Winning isn’t everything.
In order to be a poker superstar, you need to do more than win. Winning is paramount – no one wants to idolize a player that always busts before the money or gets stacked in cash games – but personality, charisma, and openness are also important characteristics.
Not including Doyle Brunson, who is a legend and universally loved, I believe Daniel Negreanu is the most popular player in the game. That doesn’t make Kid Poker my favorite player (that’s 2013 World Series of Poker bracelet winner Chad “Bird Shirt” Holloway), it’s simply an opinion based upon countless observations I’ve made over the last five or six years.
During that time period, there were times that Phil Ivey, Phil Hellmuth, Tom Dwan, and maybe even Viktor Blom edged out Negreanu by a nose, but that’s only when they were winning. If you’re only relevant when you’re winning, then your downswings will be doubly unpleasant. That is, if you care about your status in the poker world.
Nick Wright, a contributor for PokerNews, penned an excellent piece this week, asking if Jason Somerville can be the next Daniel Negreanu. Somerville and Negreanu have a lot in common; they are both extroverts, WSOP bracelet winners, and Somerville was both a horse for Negreanu and an instructor at Kid Poker’s PokerVT training website.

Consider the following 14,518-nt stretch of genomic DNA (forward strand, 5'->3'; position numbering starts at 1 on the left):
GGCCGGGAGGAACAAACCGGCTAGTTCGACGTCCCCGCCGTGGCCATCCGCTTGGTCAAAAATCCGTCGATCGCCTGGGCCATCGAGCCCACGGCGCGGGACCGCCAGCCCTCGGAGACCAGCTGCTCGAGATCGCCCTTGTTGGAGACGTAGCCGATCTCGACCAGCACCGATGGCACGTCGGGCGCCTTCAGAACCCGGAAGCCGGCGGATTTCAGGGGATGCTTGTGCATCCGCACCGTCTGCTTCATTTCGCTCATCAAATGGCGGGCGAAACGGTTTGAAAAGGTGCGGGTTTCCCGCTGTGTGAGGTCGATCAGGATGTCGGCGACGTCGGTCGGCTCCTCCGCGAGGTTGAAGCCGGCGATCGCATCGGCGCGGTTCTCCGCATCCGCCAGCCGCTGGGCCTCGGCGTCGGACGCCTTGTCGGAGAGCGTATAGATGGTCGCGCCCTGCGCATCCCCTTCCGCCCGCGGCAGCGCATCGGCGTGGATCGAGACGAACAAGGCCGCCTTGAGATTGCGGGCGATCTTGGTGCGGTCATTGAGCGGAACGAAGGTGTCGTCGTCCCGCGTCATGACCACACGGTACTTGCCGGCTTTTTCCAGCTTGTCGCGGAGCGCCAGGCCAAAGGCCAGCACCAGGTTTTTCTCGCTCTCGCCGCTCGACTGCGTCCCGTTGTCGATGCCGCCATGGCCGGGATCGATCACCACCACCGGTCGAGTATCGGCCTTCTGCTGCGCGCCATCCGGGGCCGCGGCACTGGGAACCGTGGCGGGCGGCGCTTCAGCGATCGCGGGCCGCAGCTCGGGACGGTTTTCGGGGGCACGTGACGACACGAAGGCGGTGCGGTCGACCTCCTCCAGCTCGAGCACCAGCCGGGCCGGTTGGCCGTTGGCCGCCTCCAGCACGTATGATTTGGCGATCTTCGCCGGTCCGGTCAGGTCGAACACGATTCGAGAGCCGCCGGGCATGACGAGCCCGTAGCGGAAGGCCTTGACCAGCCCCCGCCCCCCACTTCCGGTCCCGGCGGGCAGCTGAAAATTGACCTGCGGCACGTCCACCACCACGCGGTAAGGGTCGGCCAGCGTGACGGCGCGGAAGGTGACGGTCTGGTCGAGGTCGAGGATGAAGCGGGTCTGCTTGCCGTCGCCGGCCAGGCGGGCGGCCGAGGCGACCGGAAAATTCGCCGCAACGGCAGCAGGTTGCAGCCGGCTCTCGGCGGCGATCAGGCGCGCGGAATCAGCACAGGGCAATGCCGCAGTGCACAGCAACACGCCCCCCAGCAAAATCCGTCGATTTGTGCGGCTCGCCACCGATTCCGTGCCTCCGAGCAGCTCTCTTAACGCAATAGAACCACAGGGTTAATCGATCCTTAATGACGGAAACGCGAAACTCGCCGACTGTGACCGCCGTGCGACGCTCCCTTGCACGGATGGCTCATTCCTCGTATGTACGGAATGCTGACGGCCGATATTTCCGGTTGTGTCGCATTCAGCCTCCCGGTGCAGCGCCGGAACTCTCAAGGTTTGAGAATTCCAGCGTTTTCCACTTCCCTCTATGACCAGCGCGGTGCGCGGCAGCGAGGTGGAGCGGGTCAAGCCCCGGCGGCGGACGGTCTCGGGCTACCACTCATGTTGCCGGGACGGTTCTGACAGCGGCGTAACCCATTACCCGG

Somerville tells Wright that Negreanu was his biggest poker influence, adding “He is so friendly, so outgoing, and you know that to have him as a role model for me I’ve always kind of wanted to be more like that – friendly and outgoing – just because it’s more fun for everyone.”
The Run It Up hero is certainly a contender in poker’s game of thrones – he has the work ethic, the platform, and the instructor – but there are other prospects lurking that can assume the lead with a little bit of effort.
1. The Next Poker Superstar
We’ve already discussed Somerville briefly, so here are the other candidates:
- Jason Mercier
- Antonio Esfandiari
- Phil Galfond
- Greg Merson
- Philipp Gruissem
Jason Mercier and Antonio Esfandiari: I’m lumping these two players together because they are both on the precipice of stardom. Unfortunately for this dynamic duo, there is only one throne.
Mercier has an edge on Esfandiari because he’s nearly a decade younger and is a Team Pro for the most powerful online poker company in the world, PokerStars. Likewise, the further we move away from the first Big One for ONE DROP, and the more $1 million tournaments there are, the less special Esfandiari’s big win becomes.
Mercier could learn a thing or two from Esfandiari’s ability to market himself, however – he was a guest on The Howard Stern Show for Pete’s sake.
Phil Galfond: Every time Galfond releases a blog, this is how the poker community responds:
The New Yorker turned Canadian is thoughtful, well-spoken, self-aware, and regarded as one of the best minds in the game. Like Negreanu, he recently launched his own training site, Run It Once, and assembled a fantastic stable of coaches, including Ben Sulsky, Stephen Chidwick, and Jason Koon.